After six years and nearly doubling in size and investment—from $58 million to $99 million—the University of Ontario Institute of Technology (UOIT) Automotive Centre of Excellence (ACE) will have its grand opening June 13.
“It’s been a while in the making, but it has grown in its scope and its capabilities away from that initial genesis into a very one-stop-shop automotive center of excellence,” said John Komar, ACE Director of Engineering and Operations.
Located on UOIT’s north Oshawa campus, ACE is a university owned and operated testing facility developed in partnership with General Motors of Canada, the Partners for the Advancement of Collaborative Engineering, the Government of Ontario, and the Government of Canada. ACE is comprised of a core research facility, with capability for full climatic, durability, and life-cycle testing, and an integrated research and training facility, with space dedicated for research, education, and training.
“It offers very sophisticated tools on a commercial basis to all industries, not only automotive but to the green industry, defense industry, whoever could use the capabilities,” Komar said.
ACE boasts one of the largest and most sophisticated climatic wind tunnels in the world, capable of producing speeds in excess of 240 km/h (149 mph), temperatures of -40 to +60°C (-40 to + +140°F), and humidity ranges from 5 to 95%. The tunnel is equipped with a four-roll dynamometer, with four independent motors capable of producing 1000 hp (746 kW), and features in-chamber fueling, a solar array to replicate the effects of the sun, and is hydrogen capable, allowing for alternative fuel cell development.
“They’re all hydrogen capable, so we can do fuel cell development and electric vehicle development. We have high voltage available, and we can do a lot of the thermal management immediately for a lot of battery development,” Komar said.
What truly distinguishes this climatic wind tunnel from others is the ability for the first time to test properties in crosswinds.
“One of the things that we’re going to be able to do is to yaw this dynamometer into the wind to simulate crosswinds; no other wind tunnel can do it,” said Gary Elfstrom, ACE Director of Business Development. “This is going to be, potentially, very critical for hybrid and electric vehicles, particularly electric vehicles, where the natural cooling in some cases like the Nissan Leaf could be very dependent on which way the wind is blowing.
“Cars are getting more and more sophisticated in how well the engine cooling system works, and no one knows for sure how well it works with a continual crosswind. We know already from some tests, that there is an effect. Now we’ll be able for the first time to actually quantify it with the engine running, with the vehicle yawed into the wind, etc.”
The ability to test properties in crosswinds is achieved thanks to an 11.5-m (37.7-ft) turntable that turns a test vehicle into the wind when under full load conditions.
“Many wind tunnels have a turntable, but the vehicle stays silent and isn’t able to actually yaw or put itself into those crosswinds,” Komar said. “As a result, as well, our nozzle isn’t just made for a small passenger vehicle, but in fact, as a result as you turn a vehicle into the wind, it has a wider footprint in the wind so our nozzle can adapt and grow and go from 7 m² all the way up to 14 m², and there is no other tunnel that actually has this capability that synchronizes itself with that yaw. “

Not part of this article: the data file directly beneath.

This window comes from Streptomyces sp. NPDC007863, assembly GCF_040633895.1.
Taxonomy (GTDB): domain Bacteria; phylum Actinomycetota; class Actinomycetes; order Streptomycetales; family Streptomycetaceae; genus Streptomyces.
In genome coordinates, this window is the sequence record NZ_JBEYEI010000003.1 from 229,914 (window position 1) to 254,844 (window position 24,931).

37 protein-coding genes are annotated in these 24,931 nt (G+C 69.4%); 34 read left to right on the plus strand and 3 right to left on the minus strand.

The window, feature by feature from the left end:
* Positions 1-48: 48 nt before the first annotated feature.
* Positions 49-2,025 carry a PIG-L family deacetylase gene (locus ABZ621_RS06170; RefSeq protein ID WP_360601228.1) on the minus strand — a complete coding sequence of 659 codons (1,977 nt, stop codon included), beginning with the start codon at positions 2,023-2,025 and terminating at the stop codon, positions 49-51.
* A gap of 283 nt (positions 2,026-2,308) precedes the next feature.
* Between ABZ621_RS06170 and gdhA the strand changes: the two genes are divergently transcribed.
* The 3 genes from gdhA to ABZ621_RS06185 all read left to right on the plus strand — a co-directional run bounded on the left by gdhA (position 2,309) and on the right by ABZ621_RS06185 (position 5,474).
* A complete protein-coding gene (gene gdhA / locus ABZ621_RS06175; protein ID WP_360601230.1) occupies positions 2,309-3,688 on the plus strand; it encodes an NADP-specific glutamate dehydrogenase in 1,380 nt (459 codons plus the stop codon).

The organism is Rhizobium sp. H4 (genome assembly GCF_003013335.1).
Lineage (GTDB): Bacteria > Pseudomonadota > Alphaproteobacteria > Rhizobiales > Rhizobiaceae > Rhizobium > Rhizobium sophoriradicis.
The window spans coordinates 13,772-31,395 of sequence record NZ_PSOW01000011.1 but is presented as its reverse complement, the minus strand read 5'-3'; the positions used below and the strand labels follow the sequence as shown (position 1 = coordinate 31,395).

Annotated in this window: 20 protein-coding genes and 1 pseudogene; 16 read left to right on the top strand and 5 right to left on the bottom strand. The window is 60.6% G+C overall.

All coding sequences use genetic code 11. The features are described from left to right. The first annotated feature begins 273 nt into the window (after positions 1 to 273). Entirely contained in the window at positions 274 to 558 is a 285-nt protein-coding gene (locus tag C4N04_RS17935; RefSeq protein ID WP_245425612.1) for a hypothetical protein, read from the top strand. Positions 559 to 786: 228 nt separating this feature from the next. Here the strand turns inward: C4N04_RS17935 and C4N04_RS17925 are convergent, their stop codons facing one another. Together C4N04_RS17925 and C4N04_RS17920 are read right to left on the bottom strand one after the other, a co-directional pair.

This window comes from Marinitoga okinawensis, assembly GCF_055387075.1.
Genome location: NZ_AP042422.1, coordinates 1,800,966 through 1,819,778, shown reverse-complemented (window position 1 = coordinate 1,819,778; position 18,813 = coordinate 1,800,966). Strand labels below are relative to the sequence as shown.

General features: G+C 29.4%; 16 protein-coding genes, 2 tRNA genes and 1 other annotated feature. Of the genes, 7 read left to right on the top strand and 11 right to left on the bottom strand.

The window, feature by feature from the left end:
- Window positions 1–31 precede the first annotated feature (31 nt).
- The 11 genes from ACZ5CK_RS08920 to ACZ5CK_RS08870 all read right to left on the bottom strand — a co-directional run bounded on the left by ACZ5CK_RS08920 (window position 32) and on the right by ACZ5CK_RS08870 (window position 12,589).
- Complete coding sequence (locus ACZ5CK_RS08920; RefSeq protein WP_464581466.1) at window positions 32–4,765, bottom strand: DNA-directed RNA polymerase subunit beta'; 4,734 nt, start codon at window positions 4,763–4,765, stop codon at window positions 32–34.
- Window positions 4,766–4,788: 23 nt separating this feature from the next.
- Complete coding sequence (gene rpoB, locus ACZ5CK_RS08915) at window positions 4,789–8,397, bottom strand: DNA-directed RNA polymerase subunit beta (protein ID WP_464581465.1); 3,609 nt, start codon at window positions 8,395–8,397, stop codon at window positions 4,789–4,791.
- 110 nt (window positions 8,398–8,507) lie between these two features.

ACE offers three additional climatic chambers, including large and small climate chambers that allow for tests under controlled conditions of temperature and humidity. The large climate chamber also has an input dynamometer and solar array.
“We can actually put [solar arrays] on trolleys and hoists such that we can change the angle of incidence. We can blast sun from the left or the right, sunrise, sunset, we can give you a different angle of incidence, different amount of intensity,” Komar said.
The fourth climatic chamber is equipped with a four-poster shaker to test products in an up-and-down motion for suspension and body durability and the detection of squeak and rattle.
“We can drive a vehicle on and then you input the road data and exactly exercise that suspension, but then you’ve got full climatic capability and on top of that we’ve provided the capability of high flow, high pressure to allow for full structural development up to 19 g,” Komar said.
ACE also features a multi-axis shaker table (MAST) in a hemi-anechoic chamber to test products for structural durability and the detection of noise and vibration.
The integrated research and training facility spans five floors with offices, laboratories, conference rooms, and common work areas. “We have industrial lab space for collaboration of academic and industry to get together and do development on a project-by-project basis,” Komar said.
The first floor is an industrial lab area with high bays and a support area with a variety of machine tools, including mills, welders, grinders, and lathes. The second and third floors are dedicated university spaces with offices and labs for UOIT faculty and students. The fourth and fifth floors contain industrial lab areas with support office space, able to be rented on a project-by-project basis.
ACE will initially be available to clients in the Ontario market, but interest in a truly independent test facility has already been expressed by companies in the U.S. and abroad.
“You don’t have to be as big as a Microsoft to play with the big-boy tools,” Komar said. “The border is not a limiting factor in anything. Initially we’re looking at the automotive sector, some defense industry, some green energy; we do have inquiries coming from overseas in Europe as well. We need to be walking before we’re running, so we’re going to cut our teeth with some local development first.”